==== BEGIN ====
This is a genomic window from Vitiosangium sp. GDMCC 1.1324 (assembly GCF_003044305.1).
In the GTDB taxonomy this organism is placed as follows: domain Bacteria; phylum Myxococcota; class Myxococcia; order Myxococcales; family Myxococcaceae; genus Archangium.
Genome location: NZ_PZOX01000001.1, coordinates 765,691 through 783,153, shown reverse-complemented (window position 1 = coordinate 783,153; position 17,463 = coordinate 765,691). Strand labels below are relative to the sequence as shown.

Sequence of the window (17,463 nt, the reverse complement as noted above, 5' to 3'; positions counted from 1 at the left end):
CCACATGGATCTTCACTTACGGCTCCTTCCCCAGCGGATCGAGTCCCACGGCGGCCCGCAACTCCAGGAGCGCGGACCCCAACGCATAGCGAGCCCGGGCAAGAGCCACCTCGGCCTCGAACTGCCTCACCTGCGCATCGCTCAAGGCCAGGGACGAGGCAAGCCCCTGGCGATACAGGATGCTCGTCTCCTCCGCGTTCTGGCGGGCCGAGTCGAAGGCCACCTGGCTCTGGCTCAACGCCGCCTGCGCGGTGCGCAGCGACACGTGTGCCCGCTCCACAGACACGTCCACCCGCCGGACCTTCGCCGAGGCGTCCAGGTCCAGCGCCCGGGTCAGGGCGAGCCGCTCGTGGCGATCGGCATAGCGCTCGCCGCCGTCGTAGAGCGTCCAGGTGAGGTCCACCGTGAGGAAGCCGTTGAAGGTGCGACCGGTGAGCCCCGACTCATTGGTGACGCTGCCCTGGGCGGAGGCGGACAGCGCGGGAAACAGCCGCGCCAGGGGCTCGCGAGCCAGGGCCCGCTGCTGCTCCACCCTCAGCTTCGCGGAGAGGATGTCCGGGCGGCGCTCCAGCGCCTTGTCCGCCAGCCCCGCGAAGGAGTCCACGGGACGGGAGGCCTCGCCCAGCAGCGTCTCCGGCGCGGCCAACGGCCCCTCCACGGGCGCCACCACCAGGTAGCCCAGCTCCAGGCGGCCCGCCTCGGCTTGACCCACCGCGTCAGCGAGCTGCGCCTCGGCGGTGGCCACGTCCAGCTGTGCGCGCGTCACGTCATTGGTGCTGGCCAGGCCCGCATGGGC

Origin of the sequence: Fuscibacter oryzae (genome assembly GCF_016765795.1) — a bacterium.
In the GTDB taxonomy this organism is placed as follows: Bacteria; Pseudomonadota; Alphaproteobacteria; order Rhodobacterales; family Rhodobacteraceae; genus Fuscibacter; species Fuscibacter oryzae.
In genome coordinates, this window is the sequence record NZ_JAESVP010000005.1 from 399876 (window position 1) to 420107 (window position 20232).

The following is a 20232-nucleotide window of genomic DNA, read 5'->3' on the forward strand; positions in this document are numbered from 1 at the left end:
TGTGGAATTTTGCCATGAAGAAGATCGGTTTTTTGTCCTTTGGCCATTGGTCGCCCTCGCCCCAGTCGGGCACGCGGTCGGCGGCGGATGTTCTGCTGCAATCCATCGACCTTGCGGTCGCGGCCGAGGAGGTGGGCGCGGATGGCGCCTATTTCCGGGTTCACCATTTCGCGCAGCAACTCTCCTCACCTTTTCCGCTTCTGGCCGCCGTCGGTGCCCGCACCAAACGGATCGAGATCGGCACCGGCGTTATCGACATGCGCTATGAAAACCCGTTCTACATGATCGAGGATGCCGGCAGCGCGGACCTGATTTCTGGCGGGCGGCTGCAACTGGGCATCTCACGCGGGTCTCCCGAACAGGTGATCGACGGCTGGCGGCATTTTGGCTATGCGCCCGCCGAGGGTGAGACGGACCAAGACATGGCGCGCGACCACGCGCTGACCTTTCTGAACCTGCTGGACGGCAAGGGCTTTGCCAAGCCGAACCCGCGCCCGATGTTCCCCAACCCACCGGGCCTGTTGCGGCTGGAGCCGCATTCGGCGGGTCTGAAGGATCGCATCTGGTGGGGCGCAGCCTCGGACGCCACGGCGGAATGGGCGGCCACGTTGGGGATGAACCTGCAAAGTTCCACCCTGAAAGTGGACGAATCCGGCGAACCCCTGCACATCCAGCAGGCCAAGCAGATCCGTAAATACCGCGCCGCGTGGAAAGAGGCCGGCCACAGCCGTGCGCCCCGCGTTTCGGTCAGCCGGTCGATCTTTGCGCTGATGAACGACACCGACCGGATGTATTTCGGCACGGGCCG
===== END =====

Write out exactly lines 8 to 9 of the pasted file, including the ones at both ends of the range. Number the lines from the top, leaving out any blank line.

In genome coordinates, this window is the sequence record NZ_JAESVP010000005.1 from 399876 (window position 1) to 420107 (window position 20232).

The following is a 20232-nucleotide window of genomic DNA, read 5'->3' on the forward strand; positions in this document are numbered from 1 at the left end: